I found the following graph on www.wiscosurvey.com, the website of a company that specializes in software used in the collection and analysis of surveys.
As you can see, some of the information is obscured in this image. This is partly due to what appears to be a "tooltip," a useful feature for interactive designs in which help information is displayed when the mouse icon hovers over an item. However, the tooltip is not the only thing that is hiding the data. The left wall of the plot area, by design, hides the true values of everything in the "Agree Strongly" column when the graph is viewed from this angle. 3-D effects such as these often obscure the data and add no value whatsoever.
In addition to the loss of data, the 3-D effect on the lines makes it very difficult to accurately decode the information that isn’t hidden. For example, look at the "Meaningful Input" line (pinkish-purple) in the "Disagree" column. What is its value? I can’t tell for certain—can you? Notice also that the color of each line appears differently based on the angle of the line—sometimes light and sometimes dark. To easily follow the flow of data from one end of the line to the other, the line should look the same from end to end.
The primary problem with this graph, however, is that it is an inappropriate type. A line graph should usually be reserved to encode a change in values over time. None of these values are changing over time. The values from one category to the next (for example, from "Agree Slightly" to "Neutral") are discrete, not intimately connected, so it makes no sense to connect them with a line. A bar graph better in this case because it encourages us to focus on the differences between individual values.
The graph’s legend is extremely unclear. Since every line represents people’s opinions (agreeing or disagreeing to various degrees), what is the difference between someone agreeing with "Goals" and someone agreeing with "Agree with Goals?" The "Understanding" and "Priorities are Understood" categories offer similar ambiguity. Anyone attempting to read this graph—including myself—is forced to make their own determinations regarding the true meanings of the categories on the legend, a problem that, at its best, causes unnecessary work, and at its worst, could lead to miscommunication and invalid conclusions.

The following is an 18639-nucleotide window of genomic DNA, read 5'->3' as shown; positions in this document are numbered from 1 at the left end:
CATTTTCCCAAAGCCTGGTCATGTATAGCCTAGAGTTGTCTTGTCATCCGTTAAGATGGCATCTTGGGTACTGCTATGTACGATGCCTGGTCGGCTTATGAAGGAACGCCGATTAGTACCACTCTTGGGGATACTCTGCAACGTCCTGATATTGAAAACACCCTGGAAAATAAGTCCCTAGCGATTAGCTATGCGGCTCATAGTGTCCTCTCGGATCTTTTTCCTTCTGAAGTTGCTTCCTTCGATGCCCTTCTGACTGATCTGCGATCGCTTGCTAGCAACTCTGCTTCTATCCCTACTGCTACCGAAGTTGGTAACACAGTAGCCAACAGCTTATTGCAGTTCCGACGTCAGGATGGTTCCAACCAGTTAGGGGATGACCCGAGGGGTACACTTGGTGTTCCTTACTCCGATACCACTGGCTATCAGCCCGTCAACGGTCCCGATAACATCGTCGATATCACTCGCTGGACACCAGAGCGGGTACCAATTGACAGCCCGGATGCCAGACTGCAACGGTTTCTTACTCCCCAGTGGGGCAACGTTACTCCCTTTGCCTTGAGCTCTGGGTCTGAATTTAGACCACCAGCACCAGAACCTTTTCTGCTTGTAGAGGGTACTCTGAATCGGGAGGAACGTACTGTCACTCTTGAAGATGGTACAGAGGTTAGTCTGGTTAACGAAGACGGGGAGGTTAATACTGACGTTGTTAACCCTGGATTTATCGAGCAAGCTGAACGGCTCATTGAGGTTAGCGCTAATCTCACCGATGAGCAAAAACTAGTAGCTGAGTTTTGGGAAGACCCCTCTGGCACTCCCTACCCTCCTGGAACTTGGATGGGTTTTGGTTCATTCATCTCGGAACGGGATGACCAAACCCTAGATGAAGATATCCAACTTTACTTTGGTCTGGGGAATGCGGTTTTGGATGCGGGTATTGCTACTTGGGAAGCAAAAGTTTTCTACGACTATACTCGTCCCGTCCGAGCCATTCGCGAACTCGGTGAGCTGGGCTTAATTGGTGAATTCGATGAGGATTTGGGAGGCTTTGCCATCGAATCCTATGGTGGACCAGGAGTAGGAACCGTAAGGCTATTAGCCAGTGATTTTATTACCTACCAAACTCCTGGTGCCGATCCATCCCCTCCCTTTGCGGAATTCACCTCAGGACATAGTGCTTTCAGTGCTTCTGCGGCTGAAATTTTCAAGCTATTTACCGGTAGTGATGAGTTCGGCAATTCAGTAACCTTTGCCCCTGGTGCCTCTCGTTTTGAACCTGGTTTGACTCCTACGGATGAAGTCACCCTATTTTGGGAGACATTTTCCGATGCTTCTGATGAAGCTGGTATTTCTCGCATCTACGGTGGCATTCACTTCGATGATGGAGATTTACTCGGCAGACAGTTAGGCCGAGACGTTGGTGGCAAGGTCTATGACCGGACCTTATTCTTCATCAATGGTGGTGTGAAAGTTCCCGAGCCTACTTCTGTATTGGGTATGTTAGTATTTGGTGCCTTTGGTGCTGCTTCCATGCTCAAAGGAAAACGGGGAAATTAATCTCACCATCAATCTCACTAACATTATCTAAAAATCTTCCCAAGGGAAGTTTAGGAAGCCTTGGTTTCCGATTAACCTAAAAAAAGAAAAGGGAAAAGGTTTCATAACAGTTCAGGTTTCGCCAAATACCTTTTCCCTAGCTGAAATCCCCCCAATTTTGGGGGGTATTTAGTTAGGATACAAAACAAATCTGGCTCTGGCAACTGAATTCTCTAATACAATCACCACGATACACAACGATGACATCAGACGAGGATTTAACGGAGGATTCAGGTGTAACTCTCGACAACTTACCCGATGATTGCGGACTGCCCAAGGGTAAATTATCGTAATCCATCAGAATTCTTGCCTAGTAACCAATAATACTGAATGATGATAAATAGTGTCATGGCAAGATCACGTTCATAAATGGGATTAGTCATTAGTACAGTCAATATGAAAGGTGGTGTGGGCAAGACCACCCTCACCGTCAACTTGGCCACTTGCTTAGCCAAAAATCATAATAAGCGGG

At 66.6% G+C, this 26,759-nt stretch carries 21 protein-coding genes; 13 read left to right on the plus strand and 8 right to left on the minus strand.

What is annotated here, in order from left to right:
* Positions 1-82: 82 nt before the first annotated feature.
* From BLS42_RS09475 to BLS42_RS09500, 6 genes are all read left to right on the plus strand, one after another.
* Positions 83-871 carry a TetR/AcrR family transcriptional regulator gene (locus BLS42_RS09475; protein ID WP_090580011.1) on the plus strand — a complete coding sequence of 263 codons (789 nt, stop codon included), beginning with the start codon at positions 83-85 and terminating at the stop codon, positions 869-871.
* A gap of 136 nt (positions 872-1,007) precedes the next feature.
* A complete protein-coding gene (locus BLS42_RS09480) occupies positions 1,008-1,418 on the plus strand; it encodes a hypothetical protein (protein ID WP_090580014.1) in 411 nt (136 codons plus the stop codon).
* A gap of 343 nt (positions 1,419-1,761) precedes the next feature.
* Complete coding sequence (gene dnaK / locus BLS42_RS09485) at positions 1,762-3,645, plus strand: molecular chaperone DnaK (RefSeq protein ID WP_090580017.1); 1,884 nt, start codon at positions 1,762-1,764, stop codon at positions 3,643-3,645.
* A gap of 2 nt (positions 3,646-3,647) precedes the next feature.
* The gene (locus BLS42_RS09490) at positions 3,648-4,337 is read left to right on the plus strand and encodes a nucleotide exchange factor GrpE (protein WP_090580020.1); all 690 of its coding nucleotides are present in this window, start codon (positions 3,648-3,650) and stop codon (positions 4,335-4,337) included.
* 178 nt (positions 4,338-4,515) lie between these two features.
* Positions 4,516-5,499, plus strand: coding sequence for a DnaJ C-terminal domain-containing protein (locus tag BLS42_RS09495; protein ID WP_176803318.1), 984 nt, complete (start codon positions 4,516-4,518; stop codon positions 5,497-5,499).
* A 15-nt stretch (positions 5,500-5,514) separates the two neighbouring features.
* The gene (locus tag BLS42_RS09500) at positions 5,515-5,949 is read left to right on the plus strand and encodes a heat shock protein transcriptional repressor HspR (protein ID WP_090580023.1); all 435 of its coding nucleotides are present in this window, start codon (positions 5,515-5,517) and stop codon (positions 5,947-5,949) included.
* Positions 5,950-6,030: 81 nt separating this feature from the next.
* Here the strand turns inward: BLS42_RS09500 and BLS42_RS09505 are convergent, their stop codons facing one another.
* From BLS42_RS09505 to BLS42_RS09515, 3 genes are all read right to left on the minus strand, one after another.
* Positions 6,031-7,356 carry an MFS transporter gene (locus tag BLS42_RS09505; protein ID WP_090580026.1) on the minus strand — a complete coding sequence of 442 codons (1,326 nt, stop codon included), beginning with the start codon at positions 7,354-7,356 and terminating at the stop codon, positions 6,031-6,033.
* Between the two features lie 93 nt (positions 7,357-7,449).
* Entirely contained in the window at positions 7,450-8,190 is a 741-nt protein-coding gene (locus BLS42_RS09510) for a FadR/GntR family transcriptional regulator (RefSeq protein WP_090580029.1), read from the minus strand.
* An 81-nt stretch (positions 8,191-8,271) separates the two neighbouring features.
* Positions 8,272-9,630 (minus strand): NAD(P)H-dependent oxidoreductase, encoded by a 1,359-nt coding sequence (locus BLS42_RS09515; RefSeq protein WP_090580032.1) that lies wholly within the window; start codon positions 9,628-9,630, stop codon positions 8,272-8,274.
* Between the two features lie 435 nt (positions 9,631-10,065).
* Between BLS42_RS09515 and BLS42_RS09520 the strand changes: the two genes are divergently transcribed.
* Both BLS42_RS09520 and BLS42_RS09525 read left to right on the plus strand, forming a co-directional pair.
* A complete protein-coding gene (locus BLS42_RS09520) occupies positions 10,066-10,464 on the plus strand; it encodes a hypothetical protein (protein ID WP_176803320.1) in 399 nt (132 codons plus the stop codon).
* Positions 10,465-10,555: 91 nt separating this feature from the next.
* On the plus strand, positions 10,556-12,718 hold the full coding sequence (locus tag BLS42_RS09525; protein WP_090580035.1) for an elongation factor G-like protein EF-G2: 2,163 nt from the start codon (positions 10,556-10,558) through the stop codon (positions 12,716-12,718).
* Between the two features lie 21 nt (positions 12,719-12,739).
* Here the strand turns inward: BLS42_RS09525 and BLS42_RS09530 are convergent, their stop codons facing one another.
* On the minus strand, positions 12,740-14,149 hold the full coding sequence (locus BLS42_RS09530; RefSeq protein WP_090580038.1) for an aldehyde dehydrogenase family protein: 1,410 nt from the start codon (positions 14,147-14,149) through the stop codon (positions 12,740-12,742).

The biggest problem in redesigning this graph was trying to determine the values. The 3-D appearance of the original graph made sure of that. Additionally, the values of the points that have been hidden by the tooltip or grid wall had to be estimated: In other words, I guessed. Here is my redesign:
The legend includes more terms and colors than one should normally use. However, because of the gradient nature of the bar colorings (blues for positive responses, reds for negative responses, and gray for neutral responses), a quick glance at the legend is likely to be all that anyone ever needs. Color is used to logically show the strength of a respondent’s opinion, ranging from highly saturated bars for the strongest opinions to less saturated bars as opinions approach the neutral position.
Just as anyone attempting to interpret the original graph would be forced to do, I had to make assumptions regarding the actual questions that the labels such as "Goals" represented. Although goals were not explicitly mentioned in all of the original labels, the labels all seemed to be related to goals, which led me to assume that this was a survey of "Employee Responses Regarding Company Goals."
The original version of this graph required extensive study to make sense of anything. The work involved in comparing values and looking for patterns was enough to discourage the most exuberant decision-maker. Conversely, anyone wanting to view this improved graph would understand its purpose almost instantly and be able to settle in to explore and compare the values. As with any good data visualization, our designs should encourage exploration, not stifle it.